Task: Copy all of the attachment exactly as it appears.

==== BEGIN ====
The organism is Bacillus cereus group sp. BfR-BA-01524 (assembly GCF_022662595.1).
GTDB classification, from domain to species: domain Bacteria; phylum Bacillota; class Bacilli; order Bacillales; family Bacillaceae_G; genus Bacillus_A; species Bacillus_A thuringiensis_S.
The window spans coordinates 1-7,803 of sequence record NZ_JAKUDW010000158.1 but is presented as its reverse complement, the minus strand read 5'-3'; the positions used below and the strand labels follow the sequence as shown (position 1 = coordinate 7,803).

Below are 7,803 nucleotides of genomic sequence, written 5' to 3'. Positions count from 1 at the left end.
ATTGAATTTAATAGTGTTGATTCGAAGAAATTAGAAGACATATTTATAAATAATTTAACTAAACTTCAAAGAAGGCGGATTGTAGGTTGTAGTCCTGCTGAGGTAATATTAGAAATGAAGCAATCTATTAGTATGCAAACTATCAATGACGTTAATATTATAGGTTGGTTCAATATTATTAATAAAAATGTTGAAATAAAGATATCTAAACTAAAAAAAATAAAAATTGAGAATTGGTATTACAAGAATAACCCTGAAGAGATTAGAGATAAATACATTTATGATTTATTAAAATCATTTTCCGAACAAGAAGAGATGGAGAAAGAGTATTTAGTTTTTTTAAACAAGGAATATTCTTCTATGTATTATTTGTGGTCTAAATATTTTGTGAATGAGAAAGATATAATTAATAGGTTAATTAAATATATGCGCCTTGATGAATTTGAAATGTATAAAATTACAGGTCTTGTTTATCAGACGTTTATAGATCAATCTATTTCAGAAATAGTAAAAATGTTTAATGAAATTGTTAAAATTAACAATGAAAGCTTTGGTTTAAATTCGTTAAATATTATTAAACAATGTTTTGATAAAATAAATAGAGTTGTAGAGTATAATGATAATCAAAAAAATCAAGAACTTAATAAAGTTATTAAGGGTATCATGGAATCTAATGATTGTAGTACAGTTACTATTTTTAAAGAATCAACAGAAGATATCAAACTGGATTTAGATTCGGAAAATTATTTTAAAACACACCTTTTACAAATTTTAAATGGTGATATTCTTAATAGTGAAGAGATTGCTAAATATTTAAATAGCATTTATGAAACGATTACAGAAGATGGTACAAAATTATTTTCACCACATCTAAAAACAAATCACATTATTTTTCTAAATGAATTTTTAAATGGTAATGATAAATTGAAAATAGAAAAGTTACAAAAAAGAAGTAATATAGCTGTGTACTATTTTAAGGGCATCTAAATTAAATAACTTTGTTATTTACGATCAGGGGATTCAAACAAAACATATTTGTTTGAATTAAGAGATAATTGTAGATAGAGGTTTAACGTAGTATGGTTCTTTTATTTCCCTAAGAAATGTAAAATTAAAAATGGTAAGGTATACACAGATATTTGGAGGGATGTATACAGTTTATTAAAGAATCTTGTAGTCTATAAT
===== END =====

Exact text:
The organism is Bacillus cereus group sp. BfR-BA-01524 (assembly GCF_022662595.1).
GTDB classification, from domain to species: domain Bacteria; phylum Bacillota; class Bacilli; order Bacillales; family Bacillaceae_G; genus Bacillus_A; species Bacillus_A thuringiensis_S.
The window spans coordinates 1-7,803 of sequence record NZ_JAKUDW010000158.1 but is presented as its reverse complement, the minus strand read 5'-3'; the positions used below and the strand labels follow the sequence as shown (position 1 = coordinate 7,803).

Below are 7,803 nucleotides of genomic sequence, written 5' to 3'. Positions count from 1 at the left end.
ATTGAATTTAATAGTGTTGATTCGAAGAAATTAGAAGACATATTTATAAATAATTTAACTAAACTTCAAAGAAGGCGGATTGTAGGTTGTAGTCCTGCTGAGGTAATATTAGAAATGAAGCAATCTATTAGTATGCAAACTATCAATGACGTTAATATTATAGGTTGGTTCAATATTATTAATAAAAATGTTGAAATAAAGATATCTAAACTAAAAAAAATAAAAATTGAGAATTGGTATTACAAGAATAACCCTGAAGAGATTAGAGATAAATACATTTATGATTTATTAAAATCATTTTCCGAACAAGAAGAGATGGAGAAAGAGTATTTAGTTTTTTTAAACAAGGAATATTCTTCTATGTATTATTTGTGGTCTAAATATTTTGTGAATGAGAAAGATATAATTAATAGGTTAATTAAATATATGCGCCTTGATGAATTTGAAATGTATAAAATTACAGGTCTTGTTTATCAGACGTTTATAGATCAATCTATTTCAGAAATAGTAAAAATGTTTAATGAAATTGTTAAAATTAACAATGAAAGCTTTGGTTTAAATTCGTTAAATATTATTAAACAATGTTTTGATAAAATAAATAGAGTTGTAGAGTATAATGATAATCAAAAAAATCAAGAACTTAATAAAGTTATTAAGGGTATCATGGAATCTAATGATTGTAGTACAGTTACTATTTTTAAAGAATCAACAGAAGATATCAAACTGGATTTAGATTCGGAAAATTATTTTAAAACACACCTTTTACAAATTTTAAATGGTGATATTCTTAATAGTGAAGAGATTGCTAAATATTTAAATAGCATTTATGAAACGATTACAGAAGATGGTACAAAATTATTTTCACCACATCTAAAAACAAATCACATTATTTTTCTAAATGAATTTTTAAATGGTAATGATAAATTGAAAATAGAAAAGTTACAAAAAAGAAGTAATATAGCTGTGTACTATTTTAAGGGCATCTAAATTAAATAACTTTGTTATTTACGATCAGGGGATTCAAACAAAACATATTTGTTTGAATTAAGAGATAATTGTAGATAGAGGTTTAACGTAGTATGGTTCTTTTATTTCCCTAAGAAATGTAAAATTAAAAATGGTAAGGTATACACAGATATTTGGAGGGATGTATACAGTTTATTAAAGAATCTTGTAGTCTATAAT